Swimelar v. Baker, 2009 WL 3644336, at *1 (N.D.N.Y. 2009) (citing Fed. R. Bankr. Proc. 8009). For the following reasons, the matter is remanded to the Bankruptcy Court for further proceedings.

II. Unrecorded Consolidated Mortgage

In large part, creditor asserts the same arguments that he made before the Bankruptcy Court regarding the validity of the unrecorded consolidated mortgage. Creditor argues that pursuant to New York State Tax Law § 258(1)*fn1 , the unrecorded consolidated mortgage may not be foreclosed upon, released or discharged. Creditor also argues, as he did before Judge Davis, that he can no longer record the consolidated mortgage without violating the automatic stay and further, that he had no obligation to record the Consolidated Mortgage. The Bankruptcy Court overruled appellant's objections relying solely upon the decision in In re Hotel Syracuse. The Bankruptcy Court rejected appellants' claim that he could not record an unrecorded mortgage after bankruptcy proceedings commenced. Appellant challenges the Bankruptcy Court's reliance upon In re Hotel Syracuse.

In Judge Davis' oral decision, the Court cited portions of the In re Hotel Syracuse decision. Specifically, Judge Davis stated:

New York's courts have held that a mortgage could be admitted in a foreclosure action by the mortgagee simply by paying the mortgage recording tax. Thus, Milkowski's argument that he may not have foreclosed on the consolidated mortgage necessarily fails.

In his decision, Judge Gerling continued:

New York's courts have held that a mortgage could be admitted in a foreclosure action by the mortgagee by simply paying the mortgage recording tax. See The Mutual Life Ins. Co. of New York v. Nicholas, 144 A.D. 95, 98--99, 128 N.Y.S. 902 (N.Y.App.Div. 1911); see also Commonwealth Land Title Ins. Co. v. Lituchy, 161 A.D.2d 517, 518, 555 N.Y.S.2d 786 (N.Y.App.Div. 1990) (noting that "the failure to record the mortgage and pay the tax does not render the mortgage and note unenforceable (citations omitted). Thus, Commonwealth [plaintiff to whom note and mortgage were assigned] may be entitled to obtain a judgment on the debt simply by paying the required tax any time prior to judgment or final order. (citations omitted)."). In the bankruptcy context, Titan would arguably be prevented from paying any mortgage recording tax that might be owed given the existence of the Code § 362(a) automatic stay.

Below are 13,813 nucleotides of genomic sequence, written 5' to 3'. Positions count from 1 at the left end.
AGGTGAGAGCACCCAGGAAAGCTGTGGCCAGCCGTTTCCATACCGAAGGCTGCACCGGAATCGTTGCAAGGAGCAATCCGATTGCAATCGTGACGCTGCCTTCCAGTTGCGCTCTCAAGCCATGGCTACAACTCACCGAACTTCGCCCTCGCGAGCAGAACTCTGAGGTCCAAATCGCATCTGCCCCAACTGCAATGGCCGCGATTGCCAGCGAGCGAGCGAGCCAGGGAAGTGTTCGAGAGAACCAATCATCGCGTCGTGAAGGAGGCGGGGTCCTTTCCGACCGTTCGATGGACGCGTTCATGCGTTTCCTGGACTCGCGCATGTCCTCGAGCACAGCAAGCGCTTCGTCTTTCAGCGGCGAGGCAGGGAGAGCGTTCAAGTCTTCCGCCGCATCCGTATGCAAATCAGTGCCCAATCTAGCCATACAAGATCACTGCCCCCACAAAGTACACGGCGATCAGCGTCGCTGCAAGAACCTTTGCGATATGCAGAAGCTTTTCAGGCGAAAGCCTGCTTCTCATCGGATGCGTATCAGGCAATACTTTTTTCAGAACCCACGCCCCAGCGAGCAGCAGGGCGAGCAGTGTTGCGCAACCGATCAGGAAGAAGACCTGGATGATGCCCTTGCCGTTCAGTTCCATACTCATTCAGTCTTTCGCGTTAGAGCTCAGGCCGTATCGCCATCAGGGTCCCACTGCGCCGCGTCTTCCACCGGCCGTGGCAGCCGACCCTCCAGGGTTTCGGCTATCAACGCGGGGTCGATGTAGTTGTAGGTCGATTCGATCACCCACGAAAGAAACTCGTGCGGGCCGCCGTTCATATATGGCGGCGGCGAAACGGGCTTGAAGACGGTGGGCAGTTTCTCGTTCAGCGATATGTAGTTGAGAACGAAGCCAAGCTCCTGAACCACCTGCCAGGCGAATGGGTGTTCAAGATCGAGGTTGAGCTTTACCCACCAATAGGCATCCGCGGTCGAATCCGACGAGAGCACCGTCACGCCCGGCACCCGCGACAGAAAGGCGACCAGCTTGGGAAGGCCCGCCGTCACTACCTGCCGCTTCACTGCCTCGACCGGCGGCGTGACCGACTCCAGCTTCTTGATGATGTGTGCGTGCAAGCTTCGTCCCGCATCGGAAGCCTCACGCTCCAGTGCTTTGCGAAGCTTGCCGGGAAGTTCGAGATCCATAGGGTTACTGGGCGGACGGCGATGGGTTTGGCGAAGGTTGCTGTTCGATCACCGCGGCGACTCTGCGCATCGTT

In re Hotel Syracuse, Inc., 271 B.R. 443, 447 (N.D.N.Y. 2001) (emphasis added).

As Judge Davis' decision was rendered orally, it is difficult for this Court to discern whether the Bankruptcy Court considered the implications of the above portions of the In re Hotel Syracuse opinion. While the Court agrees with appellant that, based upon the facts herein, reliance solely upon In re Hotel Syracuse may be misplaced, appellant oversimplifies the issue.

Section 362(a)(4) provides that, "a petition filed in bankruptcy automatically stays any act to create, perfect or enforce any lien against the property of the estate". See In re Berg, 387 B.R. 524, 563-64 (N.D.Ill. 2008) (recording of the eHome Mortgage against the property after the bankruptcy petition filing date was an act to perfect a lien against property which included property of the Estate in violation of the automatic stay). When a mortgage against real property of the debtor is filed after the debtor files a petition for relief under the bankruptcy code, "the key question is whether the mortgage was 'created', 'perfected' or 'enforced' by the act of recording the mortgage". Sloan v. Sloan, 1991 WL 1301288, at *2 (D.N.D. 1991). While not controlling in this district, the Sloan case provides some guidance.